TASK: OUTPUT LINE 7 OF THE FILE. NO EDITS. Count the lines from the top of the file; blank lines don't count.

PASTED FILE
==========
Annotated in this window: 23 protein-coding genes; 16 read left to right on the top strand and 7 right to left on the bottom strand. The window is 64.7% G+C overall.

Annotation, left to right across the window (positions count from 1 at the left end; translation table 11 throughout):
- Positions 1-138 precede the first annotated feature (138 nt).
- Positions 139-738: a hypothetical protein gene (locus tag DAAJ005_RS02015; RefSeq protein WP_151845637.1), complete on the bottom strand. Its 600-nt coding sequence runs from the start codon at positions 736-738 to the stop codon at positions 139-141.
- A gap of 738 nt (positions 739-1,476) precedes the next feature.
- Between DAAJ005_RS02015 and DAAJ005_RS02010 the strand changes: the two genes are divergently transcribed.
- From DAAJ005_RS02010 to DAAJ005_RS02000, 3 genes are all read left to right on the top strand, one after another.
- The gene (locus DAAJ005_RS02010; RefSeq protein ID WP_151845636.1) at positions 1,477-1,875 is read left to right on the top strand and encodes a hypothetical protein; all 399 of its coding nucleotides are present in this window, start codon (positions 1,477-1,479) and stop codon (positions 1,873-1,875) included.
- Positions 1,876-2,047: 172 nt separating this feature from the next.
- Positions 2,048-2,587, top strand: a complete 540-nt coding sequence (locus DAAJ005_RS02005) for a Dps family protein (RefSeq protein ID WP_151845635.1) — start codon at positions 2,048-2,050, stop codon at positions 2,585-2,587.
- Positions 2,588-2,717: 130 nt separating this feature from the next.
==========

- From DAAJ005_RS02010 to DAAJ005_RS02000, 3 genes are all read left to right on the top strand, one after another.